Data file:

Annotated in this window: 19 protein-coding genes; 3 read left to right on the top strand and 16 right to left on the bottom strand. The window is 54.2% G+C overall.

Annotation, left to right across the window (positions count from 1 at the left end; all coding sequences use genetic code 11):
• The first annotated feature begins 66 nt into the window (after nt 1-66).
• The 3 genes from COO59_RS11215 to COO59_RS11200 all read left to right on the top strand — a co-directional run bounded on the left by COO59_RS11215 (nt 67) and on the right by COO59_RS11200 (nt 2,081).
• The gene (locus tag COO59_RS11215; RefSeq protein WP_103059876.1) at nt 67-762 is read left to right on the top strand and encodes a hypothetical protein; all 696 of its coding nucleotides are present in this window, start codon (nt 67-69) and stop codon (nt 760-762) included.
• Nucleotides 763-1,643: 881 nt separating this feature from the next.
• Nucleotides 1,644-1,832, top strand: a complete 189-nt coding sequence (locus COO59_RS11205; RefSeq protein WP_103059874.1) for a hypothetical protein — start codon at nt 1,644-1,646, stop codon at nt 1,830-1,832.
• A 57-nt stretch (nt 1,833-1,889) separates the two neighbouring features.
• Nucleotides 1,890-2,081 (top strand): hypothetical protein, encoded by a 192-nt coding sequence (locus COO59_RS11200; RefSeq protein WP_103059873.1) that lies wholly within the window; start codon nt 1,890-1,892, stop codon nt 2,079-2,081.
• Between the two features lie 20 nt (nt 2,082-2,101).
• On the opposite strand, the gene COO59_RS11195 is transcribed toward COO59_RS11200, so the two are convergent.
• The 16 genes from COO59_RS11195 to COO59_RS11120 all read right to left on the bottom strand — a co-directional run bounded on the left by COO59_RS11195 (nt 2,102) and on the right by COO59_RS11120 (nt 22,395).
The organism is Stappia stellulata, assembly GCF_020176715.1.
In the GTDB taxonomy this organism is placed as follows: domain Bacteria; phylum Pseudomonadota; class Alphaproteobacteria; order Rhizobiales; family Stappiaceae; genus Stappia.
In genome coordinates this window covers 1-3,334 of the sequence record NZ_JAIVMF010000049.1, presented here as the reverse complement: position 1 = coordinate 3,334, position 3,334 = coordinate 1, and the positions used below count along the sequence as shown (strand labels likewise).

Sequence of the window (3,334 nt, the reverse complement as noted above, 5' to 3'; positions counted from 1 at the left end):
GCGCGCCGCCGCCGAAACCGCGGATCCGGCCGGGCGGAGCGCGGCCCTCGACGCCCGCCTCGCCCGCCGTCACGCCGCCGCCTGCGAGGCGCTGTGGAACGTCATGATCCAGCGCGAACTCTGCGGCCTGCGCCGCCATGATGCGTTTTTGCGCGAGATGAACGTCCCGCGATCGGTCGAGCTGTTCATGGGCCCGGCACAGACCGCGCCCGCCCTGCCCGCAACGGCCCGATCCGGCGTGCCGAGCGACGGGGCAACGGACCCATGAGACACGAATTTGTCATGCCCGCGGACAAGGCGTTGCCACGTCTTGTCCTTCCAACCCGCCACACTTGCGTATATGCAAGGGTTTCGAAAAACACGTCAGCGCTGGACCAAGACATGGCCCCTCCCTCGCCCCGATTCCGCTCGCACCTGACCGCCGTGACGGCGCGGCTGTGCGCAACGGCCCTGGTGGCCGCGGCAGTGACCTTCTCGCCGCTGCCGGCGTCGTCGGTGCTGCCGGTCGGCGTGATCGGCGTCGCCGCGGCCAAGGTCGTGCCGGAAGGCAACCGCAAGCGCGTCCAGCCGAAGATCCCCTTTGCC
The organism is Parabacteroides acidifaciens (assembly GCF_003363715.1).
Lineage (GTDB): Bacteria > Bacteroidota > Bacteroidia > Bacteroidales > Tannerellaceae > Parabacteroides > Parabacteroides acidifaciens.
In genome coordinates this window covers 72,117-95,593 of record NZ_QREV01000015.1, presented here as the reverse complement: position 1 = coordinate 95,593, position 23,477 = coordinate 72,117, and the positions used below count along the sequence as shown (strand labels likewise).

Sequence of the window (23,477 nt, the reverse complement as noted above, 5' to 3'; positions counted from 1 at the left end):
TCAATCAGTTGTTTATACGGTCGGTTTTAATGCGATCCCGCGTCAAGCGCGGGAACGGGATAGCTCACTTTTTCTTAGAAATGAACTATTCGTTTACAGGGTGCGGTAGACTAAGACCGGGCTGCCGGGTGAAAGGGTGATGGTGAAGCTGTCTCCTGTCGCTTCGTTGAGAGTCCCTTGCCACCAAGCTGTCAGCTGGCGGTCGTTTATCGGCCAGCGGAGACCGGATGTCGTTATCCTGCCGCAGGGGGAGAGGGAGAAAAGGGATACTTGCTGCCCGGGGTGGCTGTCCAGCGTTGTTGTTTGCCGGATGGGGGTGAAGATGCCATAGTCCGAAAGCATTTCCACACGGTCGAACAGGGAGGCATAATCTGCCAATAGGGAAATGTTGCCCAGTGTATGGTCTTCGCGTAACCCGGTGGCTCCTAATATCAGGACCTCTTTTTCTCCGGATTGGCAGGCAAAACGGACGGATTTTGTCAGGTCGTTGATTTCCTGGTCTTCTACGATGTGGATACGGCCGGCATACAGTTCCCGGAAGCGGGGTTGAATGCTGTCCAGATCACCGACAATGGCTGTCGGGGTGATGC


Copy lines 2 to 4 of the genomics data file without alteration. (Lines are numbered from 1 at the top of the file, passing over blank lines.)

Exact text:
Annotation, left to right across the window (positions count from 1 at the left end; all coding sequences use genetic code 11):
• The first annotated feature begins 66 nt into the window (after nt 1-66).
• The 3 genes from COO59_RS11215 to COO59_RS11200 all read left to right on the top strand — a co-directional run bounded on the left by COO59_RS11215 (nt 67) and on the right by COO59_RS11200 (nt 2,081).